With that caveat and gripe stated and out of the way, your "count" shows that there is probably an indoor mold reservoir that needs to be found and removed - cleaning hard surfaces, disposing of stuff like drywall or insulation that can't be cleaned; then you want to know for sure that the cause of mold growth was properly identified and corrected as well. Details about common mold test report "mold levels" and test accuracy and precision are found at

And the work to clean up mold contamination needs to be done properly so as not to blow moldy dust elsewher, contaminating the home and leading to a new costly round of cleaning.

A "mold test" that just has someone stop by to grap an air, dust, or worse, culture sample to come up with some sort of "mold count" is, alone, not very helpful, and certainly not worth more than about $50. in my opinion. Such a mold test, especially if results are negative, are extremely unreliable. And even when a "mold test" such as yours is suggestive of a problem, you are left wondering

Watch out: by no means do I suggest that every building needs a costly mold investigation by a true expert. The article: MOLD / ENVIRONMENTAL EXPERT, HIRE ? can help you decide if conditions warrant bringing in someone who actually knows something and who will actually help you. I would not go back to yor first company again.

Small areas of mold, if that's all you've got, say less than 30 sqft of contiguous moldy material, are usually handled as a normal cleanup job without heroic efforts, For a small or DIY mold cleanup project see

Larger areas of mold contamination, or if a larger area is discovered in cleaning the small one, do indeed merit professional cleaning. When a professional mold cleanup job seems to be needed, these articles will be helpful

A proper "mold contamination inspection" inspection includes

But nobody can possibly make a confident, safe statement about just what mold remediation you need from an email alone nor can a simple mold test in air or on surfaces define the extent of mold contamination nor cleanup that may be needed at a building.

Helpful Articles Offering Detailed Advice on How to Find, Test, Clean up, Remove, & Prevent Indoor Mold Contamination

For advice concerning all other indoor and building-related environmental and health hazards
see ENVIRONMENTAL HAZARDS - INSPECT, TEST, REMEDY.

HIRE AN EXPERT - Do you need to hire a mold expert, bring in a mold remediator, hire a handyman, or clean up for yourself?

Photo of a wet moldy crawl space: We go to find mold reservoirs in locations where no one else wants-to enter.

Readers should see WHEN TO HIRE A MOLD EXPERT for details about how to decide when hiring a mold expert is justified and appropriate.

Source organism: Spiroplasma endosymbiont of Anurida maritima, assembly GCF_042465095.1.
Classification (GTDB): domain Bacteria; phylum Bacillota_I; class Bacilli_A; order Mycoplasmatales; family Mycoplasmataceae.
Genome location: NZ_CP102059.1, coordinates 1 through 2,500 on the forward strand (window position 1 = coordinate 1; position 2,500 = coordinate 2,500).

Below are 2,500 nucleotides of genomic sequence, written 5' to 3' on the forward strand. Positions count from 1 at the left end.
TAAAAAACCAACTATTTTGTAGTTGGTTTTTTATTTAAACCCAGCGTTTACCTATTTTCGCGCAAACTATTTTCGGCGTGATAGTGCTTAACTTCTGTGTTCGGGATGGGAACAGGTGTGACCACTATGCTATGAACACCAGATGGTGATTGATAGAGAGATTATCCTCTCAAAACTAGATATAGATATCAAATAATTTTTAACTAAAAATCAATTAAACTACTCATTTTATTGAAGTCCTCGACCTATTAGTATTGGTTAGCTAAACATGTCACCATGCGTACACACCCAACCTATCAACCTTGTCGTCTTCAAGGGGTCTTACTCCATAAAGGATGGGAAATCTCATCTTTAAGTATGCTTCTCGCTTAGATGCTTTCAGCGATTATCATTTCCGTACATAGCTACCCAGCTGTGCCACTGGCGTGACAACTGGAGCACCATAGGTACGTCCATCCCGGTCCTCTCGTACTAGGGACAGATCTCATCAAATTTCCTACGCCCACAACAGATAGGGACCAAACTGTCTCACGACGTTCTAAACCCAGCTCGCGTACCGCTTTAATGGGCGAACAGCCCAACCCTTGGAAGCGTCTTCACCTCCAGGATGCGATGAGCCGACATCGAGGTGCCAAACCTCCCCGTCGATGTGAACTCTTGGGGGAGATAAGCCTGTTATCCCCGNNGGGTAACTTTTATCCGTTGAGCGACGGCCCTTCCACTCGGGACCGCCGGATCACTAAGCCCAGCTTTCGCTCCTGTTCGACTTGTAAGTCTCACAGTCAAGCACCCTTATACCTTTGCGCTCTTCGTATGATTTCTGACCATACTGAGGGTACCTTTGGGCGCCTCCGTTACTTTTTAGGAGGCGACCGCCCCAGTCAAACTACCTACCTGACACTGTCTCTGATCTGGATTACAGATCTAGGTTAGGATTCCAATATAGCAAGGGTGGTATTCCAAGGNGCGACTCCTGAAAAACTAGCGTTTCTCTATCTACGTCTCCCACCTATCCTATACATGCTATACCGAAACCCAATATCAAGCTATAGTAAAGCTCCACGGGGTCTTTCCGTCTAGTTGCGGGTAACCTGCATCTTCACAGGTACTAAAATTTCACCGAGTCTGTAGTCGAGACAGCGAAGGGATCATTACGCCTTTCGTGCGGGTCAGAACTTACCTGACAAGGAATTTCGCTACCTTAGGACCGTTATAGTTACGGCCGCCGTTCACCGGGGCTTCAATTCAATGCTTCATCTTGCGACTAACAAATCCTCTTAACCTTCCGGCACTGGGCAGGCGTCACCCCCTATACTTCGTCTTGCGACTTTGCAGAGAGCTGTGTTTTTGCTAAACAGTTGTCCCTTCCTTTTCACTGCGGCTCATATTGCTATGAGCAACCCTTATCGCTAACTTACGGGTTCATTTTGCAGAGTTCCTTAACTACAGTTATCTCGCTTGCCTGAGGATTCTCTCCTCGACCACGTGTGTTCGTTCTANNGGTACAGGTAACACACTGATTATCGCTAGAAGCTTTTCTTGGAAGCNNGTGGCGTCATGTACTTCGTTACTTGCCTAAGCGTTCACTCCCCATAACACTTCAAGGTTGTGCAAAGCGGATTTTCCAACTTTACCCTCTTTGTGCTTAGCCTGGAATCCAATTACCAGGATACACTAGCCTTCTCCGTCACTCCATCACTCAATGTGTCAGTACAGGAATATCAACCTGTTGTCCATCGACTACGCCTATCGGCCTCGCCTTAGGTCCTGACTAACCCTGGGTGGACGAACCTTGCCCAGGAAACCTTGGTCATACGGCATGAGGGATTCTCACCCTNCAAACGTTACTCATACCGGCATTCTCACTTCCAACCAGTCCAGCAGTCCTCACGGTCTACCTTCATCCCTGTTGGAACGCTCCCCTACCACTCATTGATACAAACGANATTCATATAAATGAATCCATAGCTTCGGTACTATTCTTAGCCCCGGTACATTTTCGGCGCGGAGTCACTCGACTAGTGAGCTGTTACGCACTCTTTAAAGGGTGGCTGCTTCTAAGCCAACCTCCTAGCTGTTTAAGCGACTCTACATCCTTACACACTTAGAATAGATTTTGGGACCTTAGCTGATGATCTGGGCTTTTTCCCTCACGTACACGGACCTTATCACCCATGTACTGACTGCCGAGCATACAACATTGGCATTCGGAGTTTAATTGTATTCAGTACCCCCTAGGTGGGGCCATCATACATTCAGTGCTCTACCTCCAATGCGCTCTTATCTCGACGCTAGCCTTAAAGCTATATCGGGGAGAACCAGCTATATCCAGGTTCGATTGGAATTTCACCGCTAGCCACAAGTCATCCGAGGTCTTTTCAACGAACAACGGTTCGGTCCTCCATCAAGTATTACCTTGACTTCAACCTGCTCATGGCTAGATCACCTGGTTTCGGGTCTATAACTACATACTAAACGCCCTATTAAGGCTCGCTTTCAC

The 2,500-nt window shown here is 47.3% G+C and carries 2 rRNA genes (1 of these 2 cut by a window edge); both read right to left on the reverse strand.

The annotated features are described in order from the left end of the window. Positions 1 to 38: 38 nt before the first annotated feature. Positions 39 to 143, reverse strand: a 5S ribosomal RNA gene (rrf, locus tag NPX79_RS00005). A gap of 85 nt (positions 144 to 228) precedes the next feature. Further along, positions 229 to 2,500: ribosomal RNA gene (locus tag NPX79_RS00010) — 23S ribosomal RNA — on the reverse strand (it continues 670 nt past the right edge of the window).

See MOLD INSPECTORS & MOLD TESTERS for a list of mold investigators whose work is familiar to us. Other mold investigators and test consultants may also be competent and qualified.

MOLD RELATED ILLNESS - Asthma, Allergies, Lung, Neurological, Other Complaints?

The following articles provide detailed information about mold-related illnesses.

PREVENT MOLD - How to Prevent Mold Growth and Avoid Mold Problems in Buildings

The following articles provide detailed information about how to prevent mold growth in buildings and in their mechanical systems.

MOLD DETECTION - Mold Identification Photos and Tips

These articles explain how to find and recognize mold in a building. The articles include mold recognition photos, methods of visual inspection for mold, and explanation of how to cut your mold investigation cost and trouble by learning to recognize stuff that is not mold at all. We also explain that not all black mold is harmful. Some is cosmetic only. Visual inspection can answer some of these questions without mold testing.

Photo of mold hidden behind wallpaper (C) Daniel Friedman

Photo of hard to see light colored mold on wall paneling (C) Daniel Friedman

MOLD TEST PROCEDURES - Valid and in-valid mold testing methods & protocols. Are some mold test kits junk science?

Please see MOLD SAMPLING METHODS in the Indoor Environment and in addition, the mold test critique articles listed just below.

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Continue reading at ACCEPTABLE MOLD LEVEL or select a topic from closely-related articles below, or see our complete INDEX to RELATED ARTICLES below.

Suggested citation for this web page

MOLD CONTAMINATION IN BUILDINGS at InspectApedia.com - online encyclopedia of building & environmental inspection, testing, diagnosis, repair, & problem prevention advice.

INDEX to RELATED ARTICLES: ARTICLE INDEX to MOLD CONTAMINATION & REMEDIATION